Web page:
Artist Q&A

Q&A: Matt and Matt of The Matinee

The Matinee is a BC band, and you may have caught them at UFV’s grand opening of CEP last year where they played a huge outdoor concert. They’ve recently released a new album and a hit single, “Young and Lazy,” which was featured in The Cascade’s CIVL Shuffle last week. I caught up with Matt Rose and Matt Layzelle in a busy Regina coffee shop during the Juno weekend as other musicians and fans came and went around us.



By Dessa Bayrock (The Cascade) – Email

Print Edition: May 22, 2013

Matt Layzelle (centre) and Matt Rose (second from right) of the BC band The Matinee performed at this year’s Juno Award weekend

The Matinee is a BC band, and you may have caught them at UFV’s grand opening of CEP last year where they played a huge outdoor concert. They’ve recently released a new album and a hit single, “Young and Lazy,” which was featured in The Cascade’s CIVL Shuffle last week. I caught up with Matt Rose and Matt Layzelle in a busy Regina coffee shop during the Juno weekend as other musicians and fans came and went around us. 

First question: how do you spell your names?

Rose: Matt, with two t’s, and Rose is my last name, so R-O-S-E .

Layzelle: Matt, with two t’s, and Layzelle, L-A-Y-Z-E-L-L-E.

Ah, I see. So you’re both Matt. That was the real question. I was told I was meeting Matt and I wasn’t sure …

L: … which one. [laughs] It’s all good. We share an email address so no one really knows who they’re speaking to.

R: It’s very coded.

Maybe there’s a conspiracy and you’re the same person.

R: It’s possible.

L: No … there are a few similarities but it ends there.

Well, you could be the Fight Club of Canadian music. 

L: I like that. I really do like that.

R: First rule: don’t talk about The Matinee.

L: That wouldn’t work.

R: Yeah, we need the press.

So you guys have been travelling for a while now. 

L: We just got home from a five-week stint across Canada and back home through the states. We just got home on Sunday, had five days at home, and then back out here. And then we get home for a few weeks, and we’ll be heading back out across Canada again.

R: Hopefully there’s less snow this time around.

L: I couldn’t believe there’s still snow here.

I imagine the city for you right now is like a conference of musicians. What’s that like for you?

L: Whenever you’re at a festival like this, it’s the opportunity to catch up with bands – and what’s funny is that there’s so many bands from Vancouver that we never see in Vancouver because they’re always gone. So you meet up at these events. Like last night we saw friends of ours, Acres of Lions. They’re from Victoria. We’ve seen them maybe three times this year, and it’s always been in Toronto. We can never meet anywhere else, but randomly we happen to be passing through Toronto at the same time.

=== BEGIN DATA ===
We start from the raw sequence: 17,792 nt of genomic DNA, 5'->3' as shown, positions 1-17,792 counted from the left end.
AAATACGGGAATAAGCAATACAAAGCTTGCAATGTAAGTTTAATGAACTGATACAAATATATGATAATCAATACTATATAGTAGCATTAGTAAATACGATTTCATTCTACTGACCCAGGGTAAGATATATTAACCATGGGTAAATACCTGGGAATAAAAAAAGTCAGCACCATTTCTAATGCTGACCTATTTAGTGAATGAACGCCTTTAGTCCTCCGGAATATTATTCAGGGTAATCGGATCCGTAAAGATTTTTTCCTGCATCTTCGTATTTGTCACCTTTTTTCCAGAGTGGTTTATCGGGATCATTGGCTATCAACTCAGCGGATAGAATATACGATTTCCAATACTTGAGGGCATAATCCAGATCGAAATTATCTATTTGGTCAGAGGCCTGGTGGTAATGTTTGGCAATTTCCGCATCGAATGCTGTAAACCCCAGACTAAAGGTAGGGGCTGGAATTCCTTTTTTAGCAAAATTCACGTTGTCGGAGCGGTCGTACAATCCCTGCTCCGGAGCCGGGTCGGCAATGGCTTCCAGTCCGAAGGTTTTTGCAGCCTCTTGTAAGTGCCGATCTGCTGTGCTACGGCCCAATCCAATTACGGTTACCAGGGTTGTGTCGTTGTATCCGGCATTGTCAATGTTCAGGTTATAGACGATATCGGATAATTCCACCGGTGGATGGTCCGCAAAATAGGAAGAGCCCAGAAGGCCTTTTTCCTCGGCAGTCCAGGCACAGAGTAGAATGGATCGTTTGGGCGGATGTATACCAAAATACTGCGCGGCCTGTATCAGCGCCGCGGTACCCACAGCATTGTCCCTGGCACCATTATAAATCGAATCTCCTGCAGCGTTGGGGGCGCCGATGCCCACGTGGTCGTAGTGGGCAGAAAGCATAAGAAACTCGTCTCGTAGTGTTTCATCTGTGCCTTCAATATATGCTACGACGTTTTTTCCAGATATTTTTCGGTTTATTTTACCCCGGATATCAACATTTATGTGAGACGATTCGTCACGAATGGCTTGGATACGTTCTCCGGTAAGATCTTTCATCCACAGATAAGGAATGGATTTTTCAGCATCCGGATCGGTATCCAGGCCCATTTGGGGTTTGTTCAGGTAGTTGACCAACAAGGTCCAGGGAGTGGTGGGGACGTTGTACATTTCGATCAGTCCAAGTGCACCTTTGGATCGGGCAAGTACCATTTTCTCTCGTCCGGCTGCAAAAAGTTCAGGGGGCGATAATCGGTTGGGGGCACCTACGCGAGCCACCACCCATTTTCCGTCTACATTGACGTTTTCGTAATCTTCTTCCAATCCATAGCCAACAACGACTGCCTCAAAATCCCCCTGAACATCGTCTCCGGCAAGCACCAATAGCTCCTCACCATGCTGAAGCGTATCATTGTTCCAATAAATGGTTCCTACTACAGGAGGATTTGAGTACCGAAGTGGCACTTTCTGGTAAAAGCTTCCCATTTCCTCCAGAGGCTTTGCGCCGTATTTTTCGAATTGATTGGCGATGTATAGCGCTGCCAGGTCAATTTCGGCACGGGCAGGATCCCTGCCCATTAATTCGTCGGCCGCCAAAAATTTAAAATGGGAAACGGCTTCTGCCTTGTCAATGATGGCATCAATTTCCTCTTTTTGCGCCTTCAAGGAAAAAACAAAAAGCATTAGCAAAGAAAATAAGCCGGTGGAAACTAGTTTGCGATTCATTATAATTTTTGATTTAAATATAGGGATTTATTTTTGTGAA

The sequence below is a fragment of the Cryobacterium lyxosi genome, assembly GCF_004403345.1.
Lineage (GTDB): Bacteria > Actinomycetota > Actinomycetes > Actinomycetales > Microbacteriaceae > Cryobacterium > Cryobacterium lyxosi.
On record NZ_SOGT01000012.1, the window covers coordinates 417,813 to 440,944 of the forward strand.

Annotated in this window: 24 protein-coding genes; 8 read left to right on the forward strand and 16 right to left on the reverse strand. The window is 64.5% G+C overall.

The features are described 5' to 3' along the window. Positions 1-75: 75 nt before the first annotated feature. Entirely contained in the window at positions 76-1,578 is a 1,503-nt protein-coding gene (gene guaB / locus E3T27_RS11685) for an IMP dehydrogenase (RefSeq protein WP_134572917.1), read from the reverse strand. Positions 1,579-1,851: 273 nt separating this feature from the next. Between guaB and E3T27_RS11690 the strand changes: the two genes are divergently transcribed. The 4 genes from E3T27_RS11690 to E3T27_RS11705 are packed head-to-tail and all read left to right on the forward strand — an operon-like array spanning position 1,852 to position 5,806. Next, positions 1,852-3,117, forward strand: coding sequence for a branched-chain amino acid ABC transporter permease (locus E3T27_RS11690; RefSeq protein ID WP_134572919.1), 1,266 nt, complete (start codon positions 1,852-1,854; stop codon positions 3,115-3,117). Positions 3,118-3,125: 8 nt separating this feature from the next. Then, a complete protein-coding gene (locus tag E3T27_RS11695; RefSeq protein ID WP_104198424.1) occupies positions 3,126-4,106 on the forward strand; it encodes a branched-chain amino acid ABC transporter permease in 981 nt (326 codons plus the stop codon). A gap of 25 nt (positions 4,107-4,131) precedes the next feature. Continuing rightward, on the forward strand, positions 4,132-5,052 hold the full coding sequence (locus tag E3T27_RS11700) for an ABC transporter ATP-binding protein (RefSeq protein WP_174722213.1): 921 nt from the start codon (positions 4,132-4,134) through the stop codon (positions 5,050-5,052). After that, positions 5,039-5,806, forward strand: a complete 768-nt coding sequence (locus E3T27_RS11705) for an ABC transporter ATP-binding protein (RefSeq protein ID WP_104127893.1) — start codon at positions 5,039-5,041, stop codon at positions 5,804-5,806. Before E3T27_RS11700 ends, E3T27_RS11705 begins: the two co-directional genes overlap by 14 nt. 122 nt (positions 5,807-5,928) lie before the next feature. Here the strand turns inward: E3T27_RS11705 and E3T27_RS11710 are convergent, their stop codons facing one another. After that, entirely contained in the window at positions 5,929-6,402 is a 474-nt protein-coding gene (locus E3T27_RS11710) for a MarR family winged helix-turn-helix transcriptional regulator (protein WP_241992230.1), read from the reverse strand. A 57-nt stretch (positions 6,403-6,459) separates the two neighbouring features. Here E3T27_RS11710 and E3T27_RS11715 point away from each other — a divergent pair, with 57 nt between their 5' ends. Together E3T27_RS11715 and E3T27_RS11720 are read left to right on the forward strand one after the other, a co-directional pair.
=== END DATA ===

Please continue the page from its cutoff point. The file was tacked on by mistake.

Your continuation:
There’s the other aspect of it too – you have these friends who you’re friends with through music, and you might not be friends with them otherwise, but you depend on these relationship when you’re out there because you don’t know anybody else. So it’s nice to have some familiarities when you’re out there.

Who are you excited to see play this week, or who do you wish you could see?

R: I’m excited to see Carly Rae at the awards show. I’m interested to see if she’ll play “Call Me Maybe.”

I think she has to. 

L: I’ve heard she sometimes has to play it twice at a show.

R: I’m excited to see it.

L: I was actually part of the Juno judging committee this year, so I got to listen to all the artists nominated for the roots category, and some of my new favourite albums came out of listening to all of them. One of the bands is staying at our hotel – they’re called The Strumbellas. I wish we could see them, but they play tonight at midnight, which is when we play.

Do you get a lot of chances to see live music when you’re on the road?

R: No, no. There’s never time. The one thing we try to do is go to hockey games, and even that’s a challenge.

L: The tough part about touring – like our last tour, we were gone for 34 days and I think we had 26 shows. So I mean, every day is just routine. Every day you get to the venue, you set up, you soundcheck, you have dinner, you watch the local opener, then you’re getting ready and you play, you sell merch through the next band, then you pack up and try to get some sleep and drive to the next place. It’s a grind, it really is, and there’s no time for the fun stuff you want to try to fit in.

How do you keep it fresh every night, if you’re doing a show every day for 30 days?

R: For me, when you’re in a new city and you have a new group of fans to play for – there’s always a fresh energy in every city with a new group of people.

L: Every show, every room, every crowd has a different dynamic and a different energy. The reality is, if you’re playing the same song every night but the crowd is singing along and really enjoying it and getting into it, I don’t know how you get bored of that. That’s what we love to do.

I noticed on your website that you’ve played in a prison. 

L: Yeah, a couple.

How does that even work? Do you call up a prison and say, hey, I’d like to play you a show?

L: [Joking] Well, we were doing time—

R: [Joking] Yeah, one of our guys was in jail, and—